I sure can make things more complicated than they need to be; it’s a tendency I have to fight constantly. It just almost bit me again.

I think it’s a malady shared by many geeks, and is why some of us need managers: the combination of a vivid imagination and enough technical knowledge to construct a vision of a system that is far out of proportion to what one is actually capable of completing within the constraints of available time. This is a well-known phenomenon that leads to creeping featuritis, consulting projects that run way over budget, the BEHEMOTH effect… and elaborate plans for a Nomadness boatlab with a semi-gable structure flanked by a pair of 40-foot shipping containers converted into workspaces, all on a new gravel pad in my meadow (a semantic sleight-of-hand that reduces the need to mow as often as would be required by a lawn). This ambitious facilities design is actually quite motivating, with the new project out in a fresh sunny spot instead of a cold moldy one, and it would leave me with a globally transportable streamlined lab that could be whisked on demand to a new home base somewhere… Out There.

But the problem is that it would also involve a huge investment of time and money while the boat sits awaiting attention. Given that I want to be sailing next summer instead of slogging through ever-expanding to-do lists (a maze of twisty, turny passages, all alike), the most sensible thing to do is back-burner the annoyances of my current facilities and just get on with it.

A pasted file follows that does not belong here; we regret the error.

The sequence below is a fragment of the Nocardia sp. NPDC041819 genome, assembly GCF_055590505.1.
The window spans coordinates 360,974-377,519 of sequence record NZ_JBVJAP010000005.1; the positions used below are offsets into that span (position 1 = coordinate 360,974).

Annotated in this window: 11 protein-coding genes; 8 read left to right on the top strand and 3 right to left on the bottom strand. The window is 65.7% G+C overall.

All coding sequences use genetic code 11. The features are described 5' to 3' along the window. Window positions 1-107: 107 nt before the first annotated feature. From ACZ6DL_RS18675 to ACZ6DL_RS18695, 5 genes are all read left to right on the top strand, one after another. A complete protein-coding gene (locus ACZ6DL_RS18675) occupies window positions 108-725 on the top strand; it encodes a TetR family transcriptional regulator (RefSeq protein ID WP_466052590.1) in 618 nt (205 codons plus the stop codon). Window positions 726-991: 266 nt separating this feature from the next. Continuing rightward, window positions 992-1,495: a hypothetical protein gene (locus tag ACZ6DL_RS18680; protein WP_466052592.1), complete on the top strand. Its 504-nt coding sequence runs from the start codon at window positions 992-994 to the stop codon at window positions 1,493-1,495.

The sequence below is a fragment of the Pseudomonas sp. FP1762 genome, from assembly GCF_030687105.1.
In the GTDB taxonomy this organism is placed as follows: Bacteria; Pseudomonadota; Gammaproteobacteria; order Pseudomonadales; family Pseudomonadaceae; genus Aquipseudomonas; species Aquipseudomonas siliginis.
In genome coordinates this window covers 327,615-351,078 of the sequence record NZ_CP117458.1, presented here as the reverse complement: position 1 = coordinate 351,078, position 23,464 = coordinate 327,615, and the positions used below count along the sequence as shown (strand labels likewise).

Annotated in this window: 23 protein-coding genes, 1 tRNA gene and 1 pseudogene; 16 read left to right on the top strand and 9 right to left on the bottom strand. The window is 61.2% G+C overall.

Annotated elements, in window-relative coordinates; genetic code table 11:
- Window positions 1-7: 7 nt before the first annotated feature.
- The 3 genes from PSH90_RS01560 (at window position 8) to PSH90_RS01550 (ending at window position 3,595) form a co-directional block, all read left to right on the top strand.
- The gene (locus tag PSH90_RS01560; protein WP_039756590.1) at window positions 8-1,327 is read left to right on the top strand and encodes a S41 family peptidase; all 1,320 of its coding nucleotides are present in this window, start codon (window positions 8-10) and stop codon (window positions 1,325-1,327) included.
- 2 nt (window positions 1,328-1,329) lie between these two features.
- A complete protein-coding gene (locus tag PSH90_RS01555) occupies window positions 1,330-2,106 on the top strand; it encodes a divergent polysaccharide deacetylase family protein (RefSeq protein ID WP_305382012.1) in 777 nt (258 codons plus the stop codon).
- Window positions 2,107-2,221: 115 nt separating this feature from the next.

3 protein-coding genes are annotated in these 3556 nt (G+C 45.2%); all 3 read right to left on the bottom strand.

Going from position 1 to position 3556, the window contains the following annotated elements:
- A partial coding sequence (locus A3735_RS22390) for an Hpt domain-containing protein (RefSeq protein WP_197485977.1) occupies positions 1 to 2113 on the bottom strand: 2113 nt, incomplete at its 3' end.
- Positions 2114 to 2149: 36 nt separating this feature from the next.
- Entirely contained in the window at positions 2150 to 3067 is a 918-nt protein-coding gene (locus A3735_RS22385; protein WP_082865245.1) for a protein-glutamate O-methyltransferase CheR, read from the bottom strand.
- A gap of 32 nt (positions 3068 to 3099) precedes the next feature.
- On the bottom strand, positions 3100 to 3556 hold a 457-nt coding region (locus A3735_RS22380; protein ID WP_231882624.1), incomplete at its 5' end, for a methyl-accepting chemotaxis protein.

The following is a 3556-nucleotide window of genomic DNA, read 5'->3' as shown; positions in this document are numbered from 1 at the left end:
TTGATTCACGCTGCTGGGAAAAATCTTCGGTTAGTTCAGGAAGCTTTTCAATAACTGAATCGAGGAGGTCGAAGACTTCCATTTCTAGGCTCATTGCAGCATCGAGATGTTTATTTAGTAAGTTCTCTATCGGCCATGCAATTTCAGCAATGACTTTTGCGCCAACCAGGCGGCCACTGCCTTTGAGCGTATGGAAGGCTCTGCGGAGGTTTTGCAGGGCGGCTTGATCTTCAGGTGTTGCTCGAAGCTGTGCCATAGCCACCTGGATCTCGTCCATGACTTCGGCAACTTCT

This sounds a lot like the previous entry in this blog, but there are a few updates from the intervening 2 months. A planned cross-country adventure with my ocean-rowing friend was aborted less than 300 miles along, so I suddenly have 7 weeks that I wasn’t expecting. My relationship with Jeannie has ended (quite amicably), so there is a corresponding invigoration of Major Change. After extensive research into real-estate issues, I’ve discovered that the requisite modifications to the building and grounds are actually an excellent investment. And despite the “psychic energy sink” of facilities strategizing, I’ve been continuing to refine the specifications for many of the Nomadness projects (in some cases, even going ahead with parts acquisition).

It appears that the boat will be hauled within the next couple of weeks; the custom trailer is enroute from FE, the wide-load permit is in progress, crane service is arranged, help is lined up, and I’m of course terrified. The marina in Blaine has been hit with some nasty windstorms lately, but trimaran guru Mark Gumley has been keeping an eye on the boat… doubling up mooring lines, taking extra turns on the furler to prevent flogging, and removing the fabric dodger that was flapping furiously in the 60 mph gusts. I’m really looking forward to having her here, and just need to make sure I don’t get too emotional about saving the alders and maples within “danger-tree” range of the parking spot. The lab needs a good stock of firewood anyway.

So if all goes as planned, the next update here should shift our focus back to the Microship on Steroids that is this lovely vessel… I miss her. This is the marina in Blaine… there is nothing quite like being on the water at night:

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